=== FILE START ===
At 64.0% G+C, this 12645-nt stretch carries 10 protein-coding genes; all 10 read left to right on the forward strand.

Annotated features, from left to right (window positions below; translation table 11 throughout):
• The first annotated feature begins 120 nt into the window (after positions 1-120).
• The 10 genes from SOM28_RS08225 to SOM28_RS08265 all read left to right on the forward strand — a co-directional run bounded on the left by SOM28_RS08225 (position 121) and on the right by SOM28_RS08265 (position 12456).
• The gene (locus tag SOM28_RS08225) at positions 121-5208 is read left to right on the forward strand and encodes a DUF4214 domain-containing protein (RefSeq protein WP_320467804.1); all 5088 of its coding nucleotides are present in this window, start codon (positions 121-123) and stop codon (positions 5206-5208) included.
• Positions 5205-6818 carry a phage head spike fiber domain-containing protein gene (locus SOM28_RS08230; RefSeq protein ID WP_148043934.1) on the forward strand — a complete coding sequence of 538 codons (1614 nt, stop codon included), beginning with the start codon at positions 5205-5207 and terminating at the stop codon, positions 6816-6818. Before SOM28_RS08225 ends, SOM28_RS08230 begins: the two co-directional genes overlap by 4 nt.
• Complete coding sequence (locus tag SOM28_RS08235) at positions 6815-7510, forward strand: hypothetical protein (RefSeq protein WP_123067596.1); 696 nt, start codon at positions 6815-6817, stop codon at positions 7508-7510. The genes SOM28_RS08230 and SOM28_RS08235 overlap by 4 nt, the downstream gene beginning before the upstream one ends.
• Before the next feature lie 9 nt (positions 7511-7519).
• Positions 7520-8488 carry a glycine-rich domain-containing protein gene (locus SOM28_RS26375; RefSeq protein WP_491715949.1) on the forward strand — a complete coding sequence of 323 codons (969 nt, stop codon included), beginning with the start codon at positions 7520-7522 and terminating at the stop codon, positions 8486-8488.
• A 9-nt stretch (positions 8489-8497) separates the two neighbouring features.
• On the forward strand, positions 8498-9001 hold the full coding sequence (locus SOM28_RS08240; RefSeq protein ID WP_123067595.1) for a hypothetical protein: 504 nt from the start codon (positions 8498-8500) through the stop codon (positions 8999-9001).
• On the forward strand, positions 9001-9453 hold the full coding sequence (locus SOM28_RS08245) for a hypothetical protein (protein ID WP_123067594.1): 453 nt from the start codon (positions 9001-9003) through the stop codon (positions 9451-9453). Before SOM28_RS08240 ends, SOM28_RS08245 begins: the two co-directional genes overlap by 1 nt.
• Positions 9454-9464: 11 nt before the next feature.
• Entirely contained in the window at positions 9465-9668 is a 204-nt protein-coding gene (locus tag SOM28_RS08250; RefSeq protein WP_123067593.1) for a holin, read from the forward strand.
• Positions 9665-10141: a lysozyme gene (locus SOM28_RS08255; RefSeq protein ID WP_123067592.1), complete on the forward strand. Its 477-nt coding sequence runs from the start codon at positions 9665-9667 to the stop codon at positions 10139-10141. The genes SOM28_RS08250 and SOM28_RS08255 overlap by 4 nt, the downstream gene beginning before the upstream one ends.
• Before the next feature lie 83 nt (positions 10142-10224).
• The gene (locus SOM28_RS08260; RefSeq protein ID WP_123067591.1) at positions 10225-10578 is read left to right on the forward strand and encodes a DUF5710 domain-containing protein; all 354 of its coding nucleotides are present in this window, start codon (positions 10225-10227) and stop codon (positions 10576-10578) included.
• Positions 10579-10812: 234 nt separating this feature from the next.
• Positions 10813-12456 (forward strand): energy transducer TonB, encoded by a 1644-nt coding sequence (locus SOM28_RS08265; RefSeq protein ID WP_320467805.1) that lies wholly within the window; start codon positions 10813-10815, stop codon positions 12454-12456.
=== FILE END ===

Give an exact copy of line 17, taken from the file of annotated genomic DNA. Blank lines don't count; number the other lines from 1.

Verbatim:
• The gene (locus SOM28_RS08260; RefSeq protein ID WP_123067591.1) at positions 10225-10578 is read left to right on the forward strand and encodes a DUF5710 domain-containing protein; all 354 of its coding nucleotides are present in this window, start codon (positions 10225-10227) and stop codon (positions 10576-10578) included.